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Know everybody’s name

Nov 18, 20023 mins

CardScan turns a pile of business cards into a database

What good is that stack of business cards on your desk when you’re out? If you need to call a contractor from a client site, your only hope is to call the office and hope someone’s around who’s willing to rout around your desk for you. Good luck.

What you want is to transfer business card information into a usable database format you can easily access from anywhere. Enter CardScan from Corex Technologies. Starting in 1994, Corex introduced a scanner built just for business cards and pioneered a new industry. Today CardScan shares information scanned from business cards between computers, PDAs and the Internet.

Installation takes little time thanks to the USB link to your PC. Plug in the software CD, follow the prompts, reboot, then plug in the CardScan unit via the supplied USB cable. The scanner software starts automatically and configures the scanning unit via an enclosed calibration card.

Figure 8 seconds per scanned card, and you can feed one after another and then let the CardScan software chew on a batch of cards at once. After digesting each card, CardScan matches contact info to the correct fields in an address file. This process – reading the card information for the database and saving a picture of the card itself – takes longer on slower computers, but you can fetch a cup of coffee while the software mulls over difficult cards.

I tested the CardScan Executive 600c (color), single-user version ($299). Adding five more users bumps the price to $399, and dropping down to a black-and-white scanner lowers the price to $199. You can just buy the software ($79) if you want to use your own scanner, which isn’t a bad deal.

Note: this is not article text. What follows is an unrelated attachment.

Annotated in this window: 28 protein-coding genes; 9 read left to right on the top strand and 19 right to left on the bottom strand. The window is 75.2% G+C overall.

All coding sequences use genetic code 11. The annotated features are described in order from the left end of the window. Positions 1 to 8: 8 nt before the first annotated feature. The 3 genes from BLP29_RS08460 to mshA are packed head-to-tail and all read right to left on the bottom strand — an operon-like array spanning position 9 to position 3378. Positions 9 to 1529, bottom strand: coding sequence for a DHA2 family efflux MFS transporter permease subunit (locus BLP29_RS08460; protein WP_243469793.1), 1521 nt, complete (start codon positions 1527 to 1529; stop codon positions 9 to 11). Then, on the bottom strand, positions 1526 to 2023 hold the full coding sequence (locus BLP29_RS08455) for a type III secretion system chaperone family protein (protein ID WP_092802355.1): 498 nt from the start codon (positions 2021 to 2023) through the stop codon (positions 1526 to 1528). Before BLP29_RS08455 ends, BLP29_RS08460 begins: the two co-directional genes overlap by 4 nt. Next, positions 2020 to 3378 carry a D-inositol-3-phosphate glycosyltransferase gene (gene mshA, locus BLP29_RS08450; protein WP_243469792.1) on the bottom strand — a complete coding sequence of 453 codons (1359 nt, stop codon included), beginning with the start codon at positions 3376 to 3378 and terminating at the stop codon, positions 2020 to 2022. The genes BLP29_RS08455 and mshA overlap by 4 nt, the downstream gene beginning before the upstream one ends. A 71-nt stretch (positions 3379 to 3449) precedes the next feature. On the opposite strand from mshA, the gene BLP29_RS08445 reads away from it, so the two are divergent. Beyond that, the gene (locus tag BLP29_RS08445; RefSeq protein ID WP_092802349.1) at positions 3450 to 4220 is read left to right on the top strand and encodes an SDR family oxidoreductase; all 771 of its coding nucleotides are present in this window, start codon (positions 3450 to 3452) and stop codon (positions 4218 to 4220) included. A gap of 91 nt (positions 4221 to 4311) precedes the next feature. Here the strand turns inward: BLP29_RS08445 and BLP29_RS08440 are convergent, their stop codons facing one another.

Scribblers rejoice. CardScan also displays the scanned card image, including graphics and notes, when you zoom in on a particular name. Not only can you see your comments on the front of the card, but you also can scan the back of the card and attach that image as well.

Like any good personal information manager (PIM), CardScan lets you add notes and extra fields to your database and search that information later. One click dials the phone number (if your computer is set up with an internal modem for placing the call) or launches an e-mail. You can create a card by filling in the database fields manually, just like any other database. When you zoom in on a manual listing, the lower half of the screen where you normally see the image of the card defaults to the Notes screen.

CardScan plays nice with others, a big help. You can import information from, or export information to, more PIMs and address programs than I knew existed, including Notes, Outlook, Outlook Express, ACT! and Goldmine. You can also share your CardScan database across your local network.

When away from the office, there are two ways to use CardScan. First, since it synchronizes with major PDAs (Palm, Handspring, Sony, Psion) running either Palm OS or Pocket PC operating systems, click the synch button, then carry your database in your pocket from then on.

Or you can upload your CardScan database to and access your information from any Web browser. This free service puts us into a whole new area of online address books and collaboration products we’ll examine at a later date.